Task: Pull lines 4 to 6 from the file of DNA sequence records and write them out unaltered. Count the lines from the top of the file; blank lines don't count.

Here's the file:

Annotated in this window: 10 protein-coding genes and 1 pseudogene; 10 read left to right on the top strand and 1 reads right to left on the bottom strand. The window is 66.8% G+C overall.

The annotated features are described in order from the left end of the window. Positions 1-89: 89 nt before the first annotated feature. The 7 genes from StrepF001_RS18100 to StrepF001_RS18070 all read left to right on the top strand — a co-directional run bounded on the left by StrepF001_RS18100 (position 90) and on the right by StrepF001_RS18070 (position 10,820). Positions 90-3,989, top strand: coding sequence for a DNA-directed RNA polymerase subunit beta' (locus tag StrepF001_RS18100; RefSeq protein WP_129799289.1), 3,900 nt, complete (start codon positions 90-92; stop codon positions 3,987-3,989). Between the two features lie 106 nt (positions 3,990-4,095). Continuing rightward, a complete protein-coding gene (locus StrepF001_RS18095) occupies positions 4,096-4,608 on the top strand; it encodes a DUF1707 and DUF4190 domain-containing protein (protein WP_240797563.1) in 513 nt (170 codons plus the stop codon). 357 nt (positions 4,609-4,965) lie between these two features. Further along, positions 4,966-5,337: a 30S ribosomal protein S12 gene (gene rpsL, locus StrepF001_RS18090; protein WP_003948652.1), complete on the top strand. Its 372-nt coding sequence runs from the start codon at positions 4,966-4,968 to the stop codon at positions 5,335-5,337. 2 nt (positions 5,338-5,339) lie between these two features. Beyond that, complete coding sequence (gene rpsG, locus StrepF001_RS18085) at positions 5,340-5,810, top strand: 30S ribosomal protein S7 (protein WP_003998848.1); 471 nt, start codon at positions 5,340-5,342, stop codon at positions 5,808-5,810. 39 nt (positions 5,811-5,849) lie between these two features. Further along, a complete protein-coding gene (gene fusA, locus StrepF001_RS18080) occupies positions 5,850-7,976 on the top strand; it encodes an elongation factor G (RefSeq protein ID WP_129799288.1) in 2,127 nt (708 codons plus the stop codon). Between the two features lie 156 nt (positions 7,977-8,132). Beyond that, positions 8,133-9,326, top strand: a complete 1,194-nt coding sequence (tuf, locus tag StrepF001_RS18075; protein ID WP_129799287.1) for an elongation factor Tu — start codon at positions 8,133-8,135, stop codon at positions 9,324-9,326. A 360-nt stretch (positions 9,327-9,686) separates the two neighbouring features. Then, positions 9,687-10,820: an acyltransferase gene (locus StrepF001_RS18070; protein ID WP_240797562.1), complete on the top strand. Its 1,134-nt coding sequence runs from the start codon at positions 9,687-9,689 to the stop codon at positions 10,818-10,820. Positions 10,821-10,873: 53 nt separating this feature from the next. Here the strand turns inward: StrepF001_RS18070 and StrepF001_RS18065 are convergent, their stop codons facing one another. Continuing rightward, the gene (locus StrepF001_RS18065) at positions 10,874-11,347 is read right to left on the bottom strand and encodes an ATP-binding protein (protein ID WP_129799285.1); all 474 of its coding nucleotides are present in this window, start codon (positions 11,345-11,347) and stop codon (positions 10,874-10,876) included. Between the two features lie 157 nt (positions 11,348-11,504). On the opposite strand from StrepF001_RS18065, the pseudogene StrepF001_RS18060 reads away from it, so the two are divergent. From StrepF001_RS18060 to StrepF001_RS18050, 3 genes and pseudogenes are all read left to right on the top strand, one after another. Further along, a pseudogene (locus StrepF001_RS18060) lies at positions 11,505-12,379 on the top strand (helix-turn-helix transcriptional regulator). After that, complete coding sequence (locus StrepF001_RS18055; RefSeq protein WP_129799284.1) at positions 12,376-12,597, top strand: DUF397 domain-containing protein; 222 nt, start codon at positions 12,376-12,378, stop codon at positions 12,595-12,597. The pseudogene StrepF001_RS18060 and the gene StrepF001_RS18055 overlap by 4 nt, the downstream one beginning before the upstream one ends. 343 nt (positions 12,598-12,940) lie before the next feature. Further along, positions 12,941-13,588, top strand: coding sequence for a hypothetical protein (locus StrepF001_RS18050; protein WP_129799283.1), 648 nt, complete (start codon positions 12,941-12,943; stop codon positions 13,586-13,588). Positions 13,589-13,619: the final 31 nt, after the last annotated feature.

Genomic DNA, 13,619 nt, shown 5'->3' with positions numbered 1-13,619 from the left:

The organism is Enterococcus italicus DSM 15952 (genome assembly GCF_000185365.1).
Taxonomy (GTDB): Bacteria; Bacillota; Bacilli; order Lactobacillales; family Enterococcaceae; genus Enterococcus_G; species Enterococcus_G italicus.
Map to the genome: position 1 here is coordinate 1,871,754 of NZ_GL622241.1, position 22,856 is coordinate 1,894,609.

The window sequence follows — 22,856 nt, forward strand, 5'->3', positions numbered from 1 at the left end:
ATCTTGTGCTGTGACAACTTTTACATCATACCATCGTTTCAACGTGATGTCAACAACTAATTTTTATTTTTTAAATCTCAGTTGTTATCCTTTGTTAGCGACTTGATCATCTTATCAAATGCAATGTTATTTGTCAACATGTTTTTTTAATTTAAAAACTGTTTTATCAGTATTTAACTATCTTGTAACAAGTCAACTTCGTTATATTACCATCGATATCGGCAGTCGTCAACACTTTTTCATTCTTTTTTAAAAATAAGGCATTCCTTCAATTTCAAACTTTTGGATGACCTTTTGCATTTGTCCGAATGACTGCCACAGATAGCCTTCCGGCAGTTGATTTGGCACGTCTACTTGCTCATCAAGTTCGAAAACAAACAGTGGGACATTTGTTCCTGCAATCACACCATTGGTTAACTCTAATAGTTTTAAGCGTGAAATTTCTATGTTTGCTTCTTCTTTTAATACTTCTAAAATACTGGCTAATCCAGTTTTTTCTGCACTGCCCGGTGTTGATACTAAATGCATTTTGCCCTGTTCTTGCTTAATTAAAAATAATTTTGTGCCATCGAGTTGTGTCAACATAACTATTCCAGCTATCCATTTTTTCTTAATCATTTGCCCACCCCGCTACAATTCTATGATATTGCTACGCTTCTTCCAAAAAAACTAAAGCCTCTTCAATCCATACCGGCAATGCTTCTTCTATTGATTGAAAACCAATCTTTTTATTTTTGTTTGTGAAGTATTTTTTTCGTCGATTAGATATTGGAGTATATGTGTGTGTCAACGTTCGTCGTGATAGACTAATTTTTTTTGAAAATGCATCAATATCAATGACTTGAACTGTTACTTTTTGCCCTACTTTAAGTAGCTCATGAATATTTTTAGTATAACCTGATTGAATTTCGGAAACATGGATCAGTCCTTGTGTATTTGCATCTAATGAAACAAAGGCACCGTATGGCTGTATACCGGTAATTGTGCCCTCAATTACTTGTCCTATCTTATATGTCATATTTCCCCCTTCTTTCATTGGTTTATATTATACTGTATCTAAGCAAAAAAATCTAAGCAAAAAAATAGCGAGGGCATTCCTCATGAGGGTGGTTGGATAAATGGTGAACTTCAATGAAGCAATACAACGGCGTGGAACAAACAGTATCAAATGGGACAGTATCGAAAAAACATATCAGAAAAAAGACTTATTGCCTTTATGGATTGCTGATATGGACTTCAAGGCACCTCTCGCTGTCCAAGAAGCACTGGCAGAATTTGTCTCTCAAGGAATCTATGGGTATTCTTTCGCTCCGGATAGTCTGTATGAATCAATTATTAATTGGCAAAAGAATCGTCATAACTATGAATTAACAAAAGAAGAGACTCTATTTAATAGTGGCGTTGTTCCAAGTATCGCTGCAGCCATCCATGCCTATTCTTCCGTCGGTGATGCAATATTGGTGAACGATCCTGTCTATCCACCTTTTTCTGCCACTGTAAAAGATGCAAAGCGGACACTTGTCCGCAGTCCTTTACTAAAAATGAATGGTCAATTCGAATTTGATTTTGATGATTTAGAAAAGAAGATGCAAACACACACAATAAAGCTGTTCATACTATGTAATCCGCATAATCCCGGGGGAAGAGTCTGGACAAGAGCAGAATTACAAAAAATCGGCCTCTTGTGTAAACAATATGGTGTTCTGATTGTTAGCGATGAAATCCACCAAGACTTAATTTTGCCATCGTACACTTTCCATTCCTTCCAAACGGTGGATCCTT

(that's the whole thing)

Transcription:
The organism is Enterococcus italicus DSM 15952 (genome assembly GCF_000185365.1).
Taxonomy (GTDB): Bacteria; Bacillota; Bacilli; order Lactobacillales; family Enterococcaceae; genus Enterococcus_G; species Enterococcus_G italicus.
Map to the genome: position 1 here is coordinate 1,871,754 of NZ_GL622241.1, position 22,856 is coordinate 1,894,609.